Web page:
On this page
If you make or sell food supplements or herbal preparations you need to comply with Dutch legislation (in Dutch). You have to fulfil requirements concerning for instance composition and labelling. The Netherlands Food and Consumer Product Safety Authority (Nederlandse Voedsel- en Warenautoriteit, NVWA, in Dutch) supervises production, composition and labelling of these products.
Food supplements are vitamins, minerals and other substances that have a nutritional or physiological effect and that aim to supplement our regular diet. They come in a variety of forms, including traditional tablets, capsules, powders, liquid drops or drinks. If you sell these supplements in the Netherlands, you must comply with Dutch legislation (in Dutch).
Herbal preparations are herbal substances that may or may not have been processed and that are intended for human use. They are made up of plant material. Herbal preparations are absorbed through the mouth, skin or via inhaling. Herbal or spice extracts and some food supplements are also considered herbal preparations. If you sell these preparations or food supplements containing herbal preparations, you must comply with the Herbal Preparations (Commodities Act) Decree (Warenwetbesluit Kruidenpreparaten, in Dutch).
European directive for food supplements
Dutch legislation is based on the European directive regarding food supplements. The directive contains rules regarding:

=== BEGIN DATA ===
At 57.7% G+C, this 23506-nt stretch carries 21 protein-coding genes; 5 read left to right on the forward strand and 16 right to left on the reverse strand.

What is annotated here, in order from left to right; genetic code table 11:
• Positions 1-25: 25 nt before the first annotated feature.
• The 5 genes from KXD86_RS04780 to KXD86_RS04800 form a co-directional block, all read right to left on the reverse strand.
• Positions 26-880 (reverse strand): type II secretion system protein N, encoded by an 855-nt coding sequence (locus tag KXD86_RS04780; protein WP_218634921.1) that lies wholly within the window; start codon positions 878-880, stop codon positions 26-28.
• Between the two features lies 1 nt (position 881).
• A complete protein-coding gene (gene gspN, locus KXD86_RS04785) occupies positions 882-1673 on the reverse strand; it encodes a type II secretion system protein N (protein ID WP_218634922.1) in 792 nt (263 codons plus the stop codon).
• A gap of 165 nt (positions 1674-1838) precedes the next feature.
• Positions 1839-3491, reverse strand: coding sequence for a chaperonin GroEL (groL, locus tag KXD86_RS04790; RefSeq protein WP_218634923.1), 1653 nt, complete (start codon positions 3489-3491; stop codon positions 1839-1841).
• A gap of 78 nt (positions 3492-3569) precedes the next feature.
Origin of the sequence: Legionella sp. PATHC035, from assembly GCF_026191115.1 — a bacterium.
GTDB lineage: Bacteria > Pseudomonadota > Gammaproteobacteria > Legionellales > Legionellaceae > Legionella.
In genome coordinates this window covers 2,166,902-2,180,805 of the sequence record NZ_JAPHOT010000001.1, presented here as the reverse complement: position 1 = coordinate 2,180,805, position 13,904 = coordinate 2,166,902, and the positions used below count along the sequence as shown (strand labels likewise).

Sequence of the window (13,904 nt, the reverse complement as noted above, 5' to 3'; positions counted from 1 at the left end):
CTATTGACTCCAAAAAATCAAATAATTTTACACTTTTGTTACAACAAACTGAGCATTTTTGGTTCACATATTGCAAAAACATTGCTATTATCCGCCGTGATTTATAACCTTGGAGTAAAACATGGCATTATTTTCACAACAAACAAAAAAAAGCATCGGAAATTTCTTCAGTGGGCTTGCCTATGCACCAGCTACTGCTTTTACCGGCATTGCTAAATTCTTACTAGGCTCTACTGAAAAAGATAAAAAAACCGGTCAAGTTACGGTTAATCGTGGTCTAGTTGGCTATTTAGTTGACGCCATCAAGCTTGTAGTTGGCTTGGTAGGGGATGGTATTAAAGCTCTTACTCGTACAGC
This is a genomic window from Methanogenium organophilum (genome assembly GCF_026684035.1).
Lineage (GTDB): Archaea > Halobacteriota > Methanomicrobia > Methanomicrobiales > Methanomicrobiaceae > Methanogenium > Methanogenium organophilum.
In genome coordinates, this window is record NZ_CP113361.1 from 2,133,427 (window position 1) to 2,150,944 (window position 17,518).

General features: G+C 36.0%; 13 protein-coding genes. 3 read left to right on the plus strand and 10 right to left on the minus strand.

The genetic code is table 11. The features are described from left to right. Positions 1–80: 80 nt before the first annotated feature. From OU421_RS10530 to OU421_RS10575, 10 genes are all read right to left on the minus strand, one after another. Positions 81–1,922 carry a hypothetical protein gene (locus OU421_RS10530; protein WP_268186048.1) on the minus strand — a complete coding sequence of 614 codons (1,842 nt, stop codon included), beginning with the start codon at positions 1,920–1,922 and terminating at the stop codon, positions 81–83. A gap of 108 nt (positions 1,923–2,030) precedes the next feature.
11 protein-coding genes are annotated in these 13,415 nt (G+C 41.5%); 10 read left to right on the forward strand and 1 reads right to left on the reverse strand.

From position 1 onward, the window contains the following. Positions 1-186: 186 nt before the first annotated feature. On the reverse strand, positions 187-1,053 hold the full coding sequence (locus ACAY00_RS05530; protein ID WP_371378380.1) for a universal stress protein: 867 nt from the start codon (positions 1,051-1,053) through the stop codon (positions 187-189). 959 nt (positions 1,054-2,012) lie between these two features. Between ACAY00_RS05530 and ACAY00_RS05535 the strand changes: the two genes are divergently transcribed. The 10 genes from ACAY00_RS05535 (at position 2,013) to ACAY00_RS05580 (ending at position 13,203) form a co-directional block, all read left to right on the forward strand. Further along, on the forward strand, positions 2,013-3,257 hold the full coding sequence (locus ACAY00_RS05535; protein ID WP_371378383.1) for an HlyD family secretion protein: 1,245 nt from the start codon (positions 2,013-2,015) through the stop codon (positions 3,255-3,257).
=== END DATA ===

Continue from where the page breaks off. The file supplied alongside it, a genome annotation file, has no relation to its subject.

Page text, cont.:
- average daily quantities (ADQ)
- minimum and maximum quantities of vitamins and minerals a supplement must contain
- health-related claims on packaging and in advertisements
If you make food supplements you may only use vitamins and minerals specified in Annex I and vitamin and mineral substances specified in Annex II of the food supplements directive.
Food supplement claims
As food supplements are not considered medicines, they may not contain ingredients deemed medicines as stated in the Medicines Act (Geneesmiddelenwet). Food supplements are not allowed to make medical claims. Health-related claims are allowed, but only if they can be substantiated. The European Union has drafted a list of scientifically substantiated claims.
Food supplements are subject to the standard requirements for food labelling. Additional requirements also apply. Food supplements labels must also state:
- the recommended dosage
- the designation 'food supplement'
- the name, type and quantity of active ingredients
- a warning to keep the food supplement out of the reach of children
- a statement that the supplement must not be used as a substitute for a varied diet